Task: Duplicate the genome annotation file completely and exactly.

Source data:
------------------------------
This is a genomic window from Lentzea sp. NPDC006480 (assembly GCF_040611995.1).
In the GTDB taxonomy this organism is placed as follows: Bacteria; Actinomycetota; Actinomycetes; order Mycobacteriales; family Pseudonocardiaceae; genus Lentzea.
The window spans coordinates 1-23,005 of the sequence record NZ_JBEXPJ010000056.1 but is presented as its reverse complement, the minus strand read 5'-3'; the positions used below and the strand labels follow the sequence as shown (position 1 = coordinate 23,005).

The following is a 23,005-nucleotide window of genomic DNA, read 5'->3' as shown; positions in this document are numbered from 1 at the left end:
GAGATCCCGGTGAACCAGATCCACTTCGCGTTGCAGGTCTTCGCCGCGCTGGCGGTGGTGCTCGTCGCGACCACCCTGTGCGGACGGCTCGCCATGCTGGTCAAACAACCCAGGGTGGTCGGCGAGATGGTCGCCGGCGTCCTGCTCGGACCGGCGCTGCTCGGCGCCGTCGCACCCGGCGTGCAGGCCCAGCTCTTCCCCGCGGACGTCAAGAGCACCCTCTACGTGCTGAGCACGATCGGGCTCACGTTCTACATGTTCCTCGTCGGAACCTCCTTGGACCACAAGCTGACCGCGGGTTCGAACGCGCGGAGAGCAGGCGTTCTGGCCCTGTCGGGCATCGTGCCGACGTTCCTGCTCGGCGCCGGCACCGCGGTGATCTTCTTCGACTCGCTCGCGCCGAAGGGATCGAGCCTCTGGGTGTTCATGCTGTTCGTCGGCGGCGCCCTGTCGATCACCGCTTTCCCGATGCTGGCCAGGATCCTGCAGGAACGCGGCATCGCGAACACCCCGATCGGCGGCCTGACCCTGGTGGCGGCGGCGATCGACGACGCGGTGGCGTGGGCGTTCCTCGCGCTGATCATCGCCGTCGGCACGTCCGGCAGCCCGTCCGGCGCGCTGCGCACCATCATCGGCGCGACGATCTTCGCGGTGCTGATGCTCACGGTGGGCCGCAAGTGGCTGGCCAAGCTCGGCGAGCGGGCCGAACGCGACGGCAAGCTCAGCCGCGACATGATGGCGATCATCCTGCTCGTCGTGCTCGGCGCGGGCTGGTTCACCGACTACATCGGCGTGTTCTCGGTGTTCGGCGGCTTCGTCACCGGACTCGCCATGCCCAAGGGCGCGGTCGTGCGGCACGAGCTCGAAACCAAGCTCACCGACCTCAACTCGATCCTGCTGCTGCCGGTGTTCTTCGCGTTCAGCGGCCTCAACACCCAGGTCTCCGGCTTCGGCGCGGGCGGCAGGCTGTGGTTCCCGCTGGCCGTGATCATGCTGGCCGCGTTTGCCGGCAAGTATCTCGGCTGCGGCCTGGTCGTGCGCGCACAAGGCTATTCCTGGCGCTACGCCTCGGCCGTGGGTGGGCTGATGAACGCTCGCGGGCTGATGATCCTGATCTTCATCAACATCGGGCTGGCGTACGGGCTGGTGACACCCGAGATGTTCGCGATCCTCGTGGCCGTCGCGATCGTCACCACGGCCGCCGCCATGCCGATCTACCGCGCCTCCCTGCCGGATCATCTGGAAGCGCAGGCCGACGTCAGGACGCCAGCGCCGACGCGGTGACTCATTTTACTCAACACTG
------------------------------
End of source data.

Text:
This is a genomic window from Lentzea sp. NPDC006480 (assembly GCF_040611995.1).
In the GTDB taxonomy this organism is placed as follows: Bacteria; Actinomycetota; Actinomycetes; order Mycobacteriales; family Pseudonocardiaceae; genus Lentzea.
The window spans coordinates 1-23,005 of the sequence record NZ_JBEXPJ010000056.1 but is presented as its reverse complement, the minus strand read 5'-3'; the positions used below and the strand labels follow the sequence as shown (position 1 = coordinate 23,005).

The following is a 23,005-nucleotide window of genomic DNA, read 5'->3' as shown; positions in this document are numbered from 1 at the left end:
GAGATCCCGGTGAACCAGATCCACTTCGCGTTGCAGGTCTTCGCCGCGCTGGCGGTGGTGCTCGTCGCGACCACCCTGTGCGGACGGCTCGCCATGCTGGTCAAACAACCCAGGGTGGTCGGCGAGATGGTCGCCGGCGTCCTGCTCGGACCGGCGCTGCTCGGCGCCGTCGCACCCGGCGTGCAGGCCCAGCTCTTCCCCGCGGACGTCAAGAGCACCCTCTACGTGCTGAGCACGATCGGGCTCACGTTCTACATGTTCCTCGTCGGAACCTCCTTGGACCACAAGCTGACCGCGGGTTCGAACGCGCGGAGAGCAGGCGTTCTGGCCCTGTCGGGCATCGTGCCGACGTTCCTGCTCGGCGCCGGCACCGCGGTGATCTTCTTCGACTCGCTCGCGCCGAAGGGATCGAGCCTCTGGGTGTTCATGCTGTTCGTCGGCGGCGCCCTGTCGATCACCGCTTTCCCGATGCTGGCCAGGATCCTGCAGGAACGCGGCATCGCGAACACCCCGATCGGCGGCCTGACCCTGGTGGCGGCGGCGATCGACGACGCGGTGGCGTGGGCGTTCCTCGCGCTGATCATCGCCGTCGGCACGTCCGGCAGCCCGTCCGGCGCGCTGCGCACCATCATCGGCGCGACGATCTTCGCGGTGCTGATGCTCACGGTGGGCCGCAAGTGGCTGGCCAAGCTCGGCGAGCGGGCCGAACGCGACGGCAAGCTCAGCCGCGACATGATGGCGATCATCCTGCTCGTCGTGCTCGGCGCGGGCTGGTTCACCGACTACATCGGCGTGTTCTCGGTGTTCGGCGGCTTCGTCACCGGACTCGCCATGCCCAAGGGCGCGGTCGTGCGGCACGAGCTCGAAACCAAGCTCACCGACCTCAACTCGATCCTGCTGCTGCCGGTGTTCTTCGCGTTCAGCGGCCTCAACACCCAGGTCTCCGGCTTCGGCGCGGGCGGCAGGCTGTGGTTCCCGCTGGCCGTGATCATGCTGGCCGCGTTTGCCGGCAAGTATCTCGGCTGCGGCCTGGTCGTGCGCGCACAAGGCTATTCCTGGCGCTACGCCTCGGCCGTGGGTGGGCTGATGAACGCTCGCGGGCTGATGATCCTGATCTTCATCAACATCGGGCTGGCGTACGGGCTGGTGACACCCGAGATGTTCGCGATCCTCGTGGCCGTCGCGATCGTCACCACGGCCGCCGCCATGCCGATCTACCGCGCCTCCCTGCCGGATCATCTGGAAGCGCAGGCCGACGTCAGGACGCCAGCGCCGACGCGGTGACTCATTTTACTCAACACTG